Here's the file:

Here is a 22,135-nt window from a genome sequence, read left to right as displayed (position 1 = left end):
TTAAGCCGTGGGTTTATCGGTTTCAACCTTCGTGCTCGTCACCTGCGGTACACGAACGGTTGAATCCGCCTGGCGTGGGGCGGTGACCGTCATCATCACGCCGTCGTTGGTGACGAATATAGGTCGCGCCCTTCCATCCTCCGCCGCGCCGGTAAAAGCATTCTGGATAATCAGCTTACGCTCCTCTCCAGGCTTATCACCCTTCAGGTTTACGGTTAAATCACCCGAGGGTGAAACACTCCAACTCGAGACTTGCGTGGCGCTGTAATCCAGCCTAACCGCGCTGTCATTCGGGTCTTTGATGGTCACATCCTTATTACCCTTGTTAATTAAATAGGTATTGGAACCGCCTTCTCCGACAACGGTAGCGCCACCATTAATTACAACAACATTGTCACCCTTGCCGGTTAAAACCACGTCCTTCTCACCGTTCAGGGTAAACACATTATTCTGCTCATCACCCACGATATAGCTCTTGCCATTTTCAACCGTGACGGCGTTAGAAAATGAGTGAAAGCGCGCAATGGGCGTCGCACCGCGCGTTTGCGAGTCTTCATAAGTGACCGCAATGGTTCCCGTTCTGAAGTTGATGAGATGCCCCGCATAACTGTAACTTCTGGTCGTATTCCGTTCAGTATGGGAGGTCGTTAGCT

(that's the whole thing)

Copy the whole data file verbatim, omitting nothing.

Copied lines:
Here is a 22,135-nt window from a genome sequence, read left to right as displayed (position 1 = left end):
TTAAGCCGTGGGTTTATCGGTTTCAACCTTCGTGCTCGTCACCTGCGGTACACGAACGGTTGAATCCGCCTGGCGTGGGGCGGTGACCGTCATCATCACGCCGTCGTTGGTGACGAATATAGGTCGCGCCCTTCCATCCTCCGCCGCGCCGGTAAAAGCATTCTGGATAATCAGCTTACGCTCCTCTCCAGGCTTATCACCCTTCAGGTTTACGGTTAAATCACCCGAGGGTGAAACACTCCAACTCGAGACTTGCGTGGCGCTGTAATCCAGCCTAACCGCGCTGTCATTCGGGTCTTTGATGGTCACATCCTTATTACCCTTGTTAATTAAATAGGTATTGGAACCGCCTTCTCCGACAACGGTAGCGCCACCATTAATTACAACAACATTGTCACCCTTGCCGGTTAAAACCACGTCCTTCTCACCGTTCAGGGTAAACACATTATTCTGCTCATCACCCACGATATAGCTCTTGCCATTTTCAACCGTGACGGCGTTAGAAAATGAGTGAAAGCGCGCAATGGGCGTCGCACCGCGCGTTTGCGAGTCTTCATAAGTGACCGCAATGGTTCCCGTTCTGAAGTTGATGAGATGCCCCGCATAACTGTAACTTCTGGTCGTATTCCGTTCAGTATGGGAGGTCGTTAGCT